Terrie Epstein (1998) points to multiple levels of disconnects between stakeholders in understanding the underlying curricular issues involved in teaching United States history in American schools. At one level, adult curriculum writers/policy makers offer three distinct modalities for studying United States history vis-à-vis dominant and race-based issues. Two other levels become apparent when a group of 11th grade students were asked to categorize how they constructed the patterns of United States history. Divided nearly equally between African-American and European-American students, this group was clearly divided along racial lines as to how they constructed meaning from events in American history, about the sources they relied upon for construction of meaning from historical events, and upon the importance of events themselves. Epstein “point[s] out the limitations of current public school history curricular frameworks” as she compares existing curriculum to student perceptions of that curriculum. She causes the reader to think about issues of race and perception and the failure of curriculum to meet the challenges of the diversity of experience that contributes to the construction of historical meaning in schools today.
Epstein’s work points to the tyranny of the public education system as it imposes itself upon the recipients of its largess. While hardly anyone suggests that students ought to or are fully capable of articulating curriculum in history (or any other subject for that matter) the fact that curriculum writers/policy makers fail to consider either the experience, cultural or otherwise, or attitudes brought to the classroom as a part of the development of curriculum is, it seems to me, a gross error in judgment leading to what Stanley Fish (1999) has referred to as boutique multiculturalism, an approach to diversity that merely scratches the surface and has no substance. Boutique multiculturalism is quickly recognized by those on the margins who understand that eating tacos on Cinco de Mayo merely pays lip-service to the contributions of Mexican-Americans in the story of the United States. Members of the dominant culture have significant difficulty in recognizing the differences that exist underneath the dominant story.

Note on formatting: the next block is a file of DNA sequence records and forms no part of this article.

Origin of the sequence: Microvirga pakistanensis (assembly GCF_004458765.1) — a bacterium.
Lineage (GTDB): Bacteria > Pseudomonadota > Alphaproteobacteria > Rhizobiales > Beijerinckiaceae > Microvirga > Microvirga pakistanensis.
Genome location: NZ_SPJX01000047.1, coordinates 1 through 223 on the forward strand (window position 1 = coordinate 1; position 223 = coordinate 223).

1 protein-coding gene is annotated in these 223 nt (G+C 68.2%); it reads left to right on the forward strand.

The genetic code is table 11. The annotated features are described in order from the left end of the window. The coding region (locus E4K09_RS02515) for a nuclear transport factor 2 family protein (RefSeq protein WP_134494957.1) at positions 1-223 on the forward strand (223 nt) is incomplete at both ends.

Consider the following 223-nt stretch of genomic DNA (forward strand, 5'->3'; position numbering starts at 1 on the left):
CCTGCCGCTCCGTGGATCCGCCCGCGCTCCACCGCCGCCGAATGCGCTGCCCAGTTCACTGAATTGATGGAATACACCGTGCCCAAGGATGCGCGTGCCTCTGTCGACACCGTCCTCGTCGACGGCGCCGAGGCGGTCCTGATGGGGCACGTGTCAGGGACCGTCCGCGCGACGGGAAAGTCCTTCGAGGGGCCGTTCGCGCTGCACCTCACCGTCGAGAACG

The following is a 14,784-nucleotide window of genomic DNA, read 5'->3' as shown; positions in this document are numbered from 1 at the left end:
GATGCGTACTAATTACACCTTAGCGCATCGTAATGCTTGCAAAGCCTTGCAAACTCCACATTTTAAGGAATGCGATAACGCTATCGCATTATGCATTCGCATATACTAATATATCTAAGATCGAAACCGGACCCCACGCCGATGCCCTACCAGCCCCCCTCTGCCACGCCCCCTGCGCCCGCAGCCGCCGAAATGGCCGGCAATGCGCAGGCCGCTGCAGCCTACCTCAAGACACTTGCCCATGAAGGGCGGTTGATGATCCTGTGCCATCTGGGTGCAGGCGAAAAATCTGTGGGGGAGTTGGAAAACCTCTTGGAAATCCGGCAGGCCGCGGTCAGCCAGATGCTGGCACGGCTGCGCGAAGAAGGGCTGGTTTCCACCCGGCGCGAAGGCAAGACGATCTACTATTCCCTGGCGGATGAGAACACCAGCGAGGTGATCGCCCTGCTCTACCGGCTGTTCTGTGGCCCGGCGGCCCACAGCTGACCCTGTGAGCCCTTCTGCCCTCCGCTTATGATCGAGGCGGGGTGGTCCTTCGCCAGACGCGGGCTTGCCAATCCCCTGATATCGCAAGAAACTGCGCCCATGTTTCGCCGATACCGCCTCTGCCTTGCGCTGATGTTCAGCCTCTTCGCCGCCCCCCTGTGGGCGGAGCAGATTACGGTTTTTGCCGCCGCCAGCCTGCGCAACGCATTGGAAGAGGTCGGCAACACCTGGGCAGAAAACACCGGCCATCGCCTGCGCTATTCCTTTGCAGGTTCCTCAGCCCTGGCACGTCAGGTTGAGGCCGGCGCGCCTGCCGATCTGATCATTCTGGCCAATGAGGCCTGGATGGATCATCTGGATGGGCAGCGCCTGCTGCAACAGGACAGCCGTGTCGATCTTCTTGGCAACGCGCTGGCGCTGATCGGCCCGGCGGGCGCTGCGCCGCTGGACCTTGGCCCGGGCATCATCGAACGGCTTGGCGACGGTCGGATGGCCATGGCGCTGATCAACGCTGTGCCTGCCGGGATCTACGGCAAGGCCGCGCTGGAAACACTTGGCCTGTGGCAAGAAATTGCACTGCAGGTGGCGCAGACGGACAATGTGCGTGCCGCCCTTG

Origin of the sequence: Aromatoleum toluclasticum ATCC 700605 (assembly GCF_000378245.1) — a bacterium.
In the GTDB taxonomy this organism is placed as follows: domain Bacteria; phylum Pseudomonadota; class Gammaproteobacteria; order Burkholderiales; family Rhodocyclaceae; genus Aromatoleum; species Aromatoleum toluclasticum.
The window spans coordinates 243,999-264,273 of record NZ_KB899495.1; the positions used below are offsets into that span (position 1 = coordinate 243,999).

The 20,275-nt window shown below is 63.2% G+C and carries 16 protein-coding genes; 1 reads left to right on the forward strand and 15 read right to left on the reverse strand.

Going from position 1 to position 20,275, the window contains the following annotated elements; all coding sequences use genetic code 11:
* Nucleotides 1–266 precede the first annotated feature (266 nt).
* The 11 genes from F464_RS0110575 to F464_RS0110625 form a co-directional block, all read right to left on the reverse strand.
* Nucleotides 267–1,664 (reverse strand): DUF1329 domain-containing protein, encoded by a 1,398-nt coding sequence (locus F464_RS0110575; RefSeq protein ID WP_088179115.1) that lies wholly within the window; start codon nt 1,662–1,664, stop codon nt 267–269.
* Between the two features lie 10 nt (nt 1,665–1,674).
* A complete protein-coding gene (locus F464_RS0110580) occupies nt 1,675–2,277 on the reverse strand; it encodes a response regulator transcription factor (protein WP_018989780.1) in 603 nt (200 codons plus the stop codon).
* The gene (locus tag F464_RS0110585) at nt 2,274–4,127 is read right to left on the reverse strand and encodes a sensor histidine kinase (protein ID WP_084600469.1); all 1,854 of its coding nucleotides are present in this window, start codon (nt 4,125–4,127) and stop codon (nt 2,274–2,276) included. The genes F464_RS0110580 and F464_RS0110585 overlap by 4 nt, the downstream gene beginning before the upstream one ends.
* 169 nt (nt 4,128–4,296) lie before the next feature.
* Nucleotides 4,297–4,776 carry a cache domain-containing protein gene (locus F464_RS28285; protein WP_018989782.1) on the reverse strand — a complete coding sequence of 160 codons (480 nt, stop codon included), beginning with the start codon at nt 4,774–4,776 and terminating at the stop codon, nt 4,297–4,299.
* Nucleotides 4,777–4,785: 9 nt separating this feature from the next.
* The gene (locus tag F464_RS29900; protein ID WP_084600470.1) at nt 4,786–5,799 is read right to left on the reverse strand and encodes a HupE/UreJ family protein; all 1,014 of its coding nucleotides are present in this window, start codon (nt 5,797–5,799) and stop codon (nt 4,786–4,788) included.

The issue here is really two-fold. First, there is the issue of understanding multiple story lines as they both coincide and diverge from the main story of the United States. In itself, this is a difficult undertaking as it seeks to deconstruct the hegemonic weight of the dominant story. The second issue is one of consent. If the learner fails to connect to the mainstream, hegemonic story, that learner withholds his or her consent leaving the curriculum being taught merely an imposition on the already vibrant construction of historical events and the meaning of those events to the learner.
Following Epstein, I want to suggest that curriculum writers/policy makers pay close attention to the diversity of experience of the learners they are dedicated to serve. By doing so, they will help foster a mutuality of purpose that must lead to the incorporation of the confluences of multiple historical narratives.
Epstein, T. (1998). Deconstructing differences in African-American and European-American adolescents’ perspectives on U. S. history. Curriculum Inquiry, 28(4), 397-423.
Fish, S. (1999). The trouble with principle. Cambridge, MA: Harvard University Press.